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No pictures because do you really want to look at a plate of brown, but Barnsley cut lamb chop, seared lightly then into the cooling Aga with red wine, garlic, marjoram and salt and pepper. Served with a riff on @ProfessionalHobbit's recent caper and anchovy zucchini dish - slowly pan fried onions, spring onions, a LARGE *cough* zucchini / courgette, all fried at high temperature (the Aga fry station is hot even when cooling down) until golden and glorious, then seasoned. Half a stray pot of decent quality passata, a glug of wine but also some water to get the extras out, 6 anchovy fillets, chopped, a few teaspoons of home made nasturtium seed peppers in lieu of capers, then more simmering down. It ate well! Would make again! Thanks @ProfessionalHobbit! 

 

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For the first part of this recipe, click here and scroll down.

 

IMG_9336.JPG

 

After 3 hours, add the remaining onions and carrots. If the liquid in the pot gets low, add more water. Bring to a boil, then reduce heat to a gentle simmer.

 

IMG_9338.JPG

 

After 3 1/2 hours, check to see if the vegetables are done. If they're done, remove with a slotted spoon and continue simmering the meat.

 

IMG_9340.JPG

 

Vegetables.

These will be reheated in the broth prior to serving.

 

IMG_9344.JPG

 

 Lesso o allesso.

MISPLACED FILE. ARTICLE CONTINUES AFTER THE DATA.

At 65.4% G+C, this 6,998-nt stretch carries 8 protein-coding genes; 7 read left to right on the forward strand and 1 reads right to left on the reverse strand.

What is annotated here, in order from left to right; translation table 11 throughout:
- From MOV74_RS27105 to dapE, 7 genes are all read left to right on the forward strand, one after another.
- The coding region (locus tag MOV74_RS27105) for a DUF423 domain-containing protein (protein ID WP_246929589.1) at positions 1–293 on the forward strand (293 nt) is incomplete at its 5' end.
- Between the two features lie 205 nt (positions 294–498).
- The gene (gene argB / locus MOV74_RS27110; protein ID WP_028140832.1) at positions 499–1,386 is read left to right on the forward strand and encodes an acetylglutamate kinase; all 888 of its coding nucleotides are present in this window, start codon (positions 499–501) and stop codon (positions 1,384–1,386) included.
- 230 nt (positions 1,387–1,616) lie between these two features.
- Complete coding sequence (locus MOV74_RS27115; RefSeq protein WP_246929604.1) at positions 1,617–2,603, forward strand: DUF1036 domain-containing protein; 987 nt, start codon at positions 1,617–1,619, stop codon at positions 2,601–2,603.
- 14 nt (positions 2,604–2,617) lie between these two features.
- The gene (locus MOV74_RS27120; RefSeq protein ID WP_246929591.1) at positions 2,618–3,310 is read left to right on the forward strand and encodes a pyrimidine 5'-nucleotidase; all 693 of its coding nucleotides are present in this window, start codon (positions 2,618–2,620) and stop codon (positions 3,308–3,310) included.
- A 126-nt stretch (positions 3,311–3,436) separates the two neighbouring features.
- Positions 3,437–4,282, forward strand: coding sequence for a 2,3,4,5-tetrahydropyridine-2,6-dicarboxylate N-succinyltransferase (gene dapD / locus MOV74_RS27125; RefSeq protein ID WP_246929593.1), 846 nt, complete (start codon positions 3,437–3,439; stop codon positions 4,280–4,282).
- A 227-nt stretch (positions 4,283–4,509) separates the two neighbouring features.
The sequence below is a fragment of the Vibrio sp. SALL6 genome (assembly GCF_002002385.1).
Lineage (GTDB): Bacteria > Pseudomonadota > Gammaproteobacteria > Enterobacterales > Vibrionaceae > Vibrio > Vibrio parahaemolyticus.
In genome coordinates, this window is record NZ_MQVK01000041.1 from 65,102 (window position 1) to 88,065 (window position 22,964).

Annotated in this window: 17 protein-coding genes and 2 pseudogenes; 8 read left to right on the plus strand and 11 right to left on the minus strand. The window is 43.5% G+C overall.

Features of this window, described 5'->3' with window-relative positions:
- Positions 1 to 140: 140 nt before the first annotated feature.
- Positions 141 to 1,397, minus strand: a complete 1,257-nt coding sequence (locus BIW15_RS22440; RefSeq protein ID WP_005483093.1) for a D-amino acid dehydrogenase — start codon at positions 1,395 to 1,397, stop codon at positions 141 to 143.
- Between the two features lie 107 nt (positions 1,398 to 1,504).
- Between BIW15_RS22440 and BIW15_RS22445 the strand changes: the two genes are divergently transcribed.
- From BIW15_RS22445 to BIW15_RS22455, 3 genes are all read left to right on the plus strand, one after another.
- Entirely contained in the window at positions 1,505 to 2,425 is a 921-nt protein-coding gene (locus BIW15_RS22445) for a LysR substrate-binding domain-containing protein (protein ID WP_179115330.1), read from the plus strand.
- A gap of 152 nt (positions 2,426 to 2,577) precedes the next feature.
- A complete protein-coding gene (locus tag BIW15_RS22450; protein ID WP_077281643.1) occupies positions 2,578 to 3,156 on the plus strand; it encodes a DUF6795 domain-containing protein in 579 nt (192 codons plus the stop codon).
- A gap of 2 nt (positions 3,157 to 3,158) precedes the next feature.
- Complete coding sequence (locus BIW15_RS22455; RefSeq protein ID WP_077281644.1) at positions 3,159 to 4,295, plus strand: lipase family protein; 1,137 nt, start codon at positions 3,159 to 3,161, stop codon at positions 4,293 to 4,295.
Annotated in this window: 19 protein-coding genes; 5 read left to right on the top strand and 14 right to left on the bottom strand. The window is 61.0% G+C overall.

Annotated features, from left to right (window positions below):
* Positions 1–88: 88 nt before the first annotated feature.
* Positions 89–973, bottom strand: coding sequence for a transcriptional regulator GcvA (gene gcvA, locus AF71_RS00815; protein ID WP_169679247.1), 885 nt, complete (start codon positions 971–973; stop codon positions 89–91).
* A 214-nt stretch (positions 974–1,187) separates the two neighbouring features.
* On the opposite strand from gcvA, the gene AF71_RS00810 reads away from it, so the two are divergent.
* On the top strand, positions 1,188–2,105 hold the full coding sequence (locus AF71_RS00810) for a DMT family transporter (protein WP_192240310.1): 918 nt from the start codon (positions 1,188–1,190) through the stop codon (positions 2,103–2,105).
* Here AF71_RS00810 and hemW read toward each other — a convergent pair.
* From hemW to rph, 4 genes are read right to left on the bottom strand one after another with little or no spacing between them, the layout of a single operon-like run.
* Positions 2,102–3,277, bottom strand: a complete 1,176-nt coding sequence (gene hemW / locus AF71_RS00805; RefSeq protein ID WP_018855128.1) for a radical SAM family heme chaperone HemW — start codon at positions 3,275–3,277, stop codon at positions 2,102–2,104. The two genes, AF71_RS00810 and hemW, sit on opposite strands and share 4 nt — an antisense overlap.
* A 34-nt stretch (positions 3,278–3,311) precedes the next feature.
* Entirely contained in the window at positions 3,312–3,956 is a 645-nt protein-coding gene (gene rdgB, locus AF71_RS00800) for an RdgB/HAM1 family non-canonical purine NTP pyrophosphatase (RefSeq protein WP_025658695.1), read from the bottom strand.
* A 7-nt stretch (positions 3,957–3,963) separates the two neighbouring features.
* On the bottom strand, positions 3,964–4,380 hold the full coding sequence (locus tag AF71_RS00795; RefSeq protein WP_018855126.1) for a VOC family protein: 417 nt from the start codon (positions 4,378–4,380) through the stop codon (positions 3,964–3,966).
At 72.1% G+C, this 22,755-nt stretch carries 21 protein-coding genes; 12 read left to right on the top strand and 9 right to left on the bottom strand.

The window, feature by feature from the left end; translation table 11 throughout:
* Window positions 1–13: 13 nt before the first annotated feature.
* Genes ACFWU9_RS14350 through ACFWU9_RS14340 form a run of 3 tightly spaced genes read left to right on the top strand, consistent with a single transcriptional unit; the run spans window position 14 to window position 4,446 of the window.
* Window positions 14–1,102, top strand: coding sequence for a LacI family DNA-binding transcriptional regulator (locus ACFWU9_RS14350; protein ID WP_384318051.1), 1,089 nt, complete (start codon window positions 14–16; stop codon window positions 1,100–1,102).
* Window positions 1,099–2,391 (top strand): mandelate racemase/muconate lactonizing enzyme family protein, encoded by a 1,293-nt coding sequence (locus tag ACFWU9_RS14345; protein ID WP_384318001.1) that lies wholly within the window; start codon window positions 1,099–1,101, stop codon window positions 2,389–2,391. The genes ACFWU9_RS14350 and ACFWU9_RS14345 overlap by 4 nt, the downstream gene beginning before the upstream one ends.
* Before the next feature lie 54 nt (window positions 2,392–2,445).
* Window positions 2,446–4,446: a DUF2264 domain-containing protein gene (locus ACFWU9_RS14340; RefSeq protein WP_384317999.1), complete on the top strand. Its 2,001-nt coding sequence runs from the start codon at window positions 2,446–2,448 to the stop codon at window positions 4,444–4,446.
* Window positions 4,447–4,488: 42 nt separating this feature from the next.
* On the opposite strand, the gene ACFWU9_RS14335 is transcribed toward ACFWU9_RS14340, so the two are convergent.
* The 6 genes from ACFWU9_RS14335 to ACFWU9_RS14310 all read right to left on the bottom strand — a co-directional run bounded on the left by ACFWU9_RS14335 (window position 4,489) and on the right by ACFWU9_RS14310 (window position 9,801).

This will be reheated later. I'm planning to serve this with boiled potatoes (prepared separately), along with salsa verde and maybe salsa rossa.

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We had two Provençal recipes. One was a Julia Child recipe for Potato  Gratin and the other was roasted chicken thighs.  Our salad was broccoli, carrot and celery sticks with a ranch dressing for dipping.  We didn't care too much for the potatoes but that may have been because I put too much anchovy paste in it. 

 

DSCN3759.jpg

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10 hours ago, Auro said:

I have to improve my skills.

 

I don't see how - those look spot on. Much better looking than the ones in my newly opened, local xiao long bao shop here in China!

 

xlb.JPG

 

(To be fair to the shop, although they don't look great, they tasted fine, as I'm sure did yours.)

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...your dancing child with his Chinese suit.

 

The Kitchen Scale Manifesto

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We had the large mango I got from the fish store tonight. It was sweet, and so juicy that when I was scraping the pit with my teeth for the last bits of flesh over the kitchen sink, the juice was running down my elbows. My husband liked it better than the ones we usually get from the grocery store. I think it was a fine mango too, but I think I prefer the tarter flavor and the more pronounced notes of pine that I adore from the grocery store ones.

 

I fried up some maduros from a Guatemalan Dole plantain that I had let turn completely black skinned.

 

The main course was the last of that hickory smoked ham steak and provolone cheese stuffed into Samoon bread split into a pocket. I wrapped each one after spitting and stuffing in sealed foil and heated in the 400 F/204 C oven for fifteen minutes. I had taken the ham out earlier so it wouldn't be going into the sandwich cold from the fridge.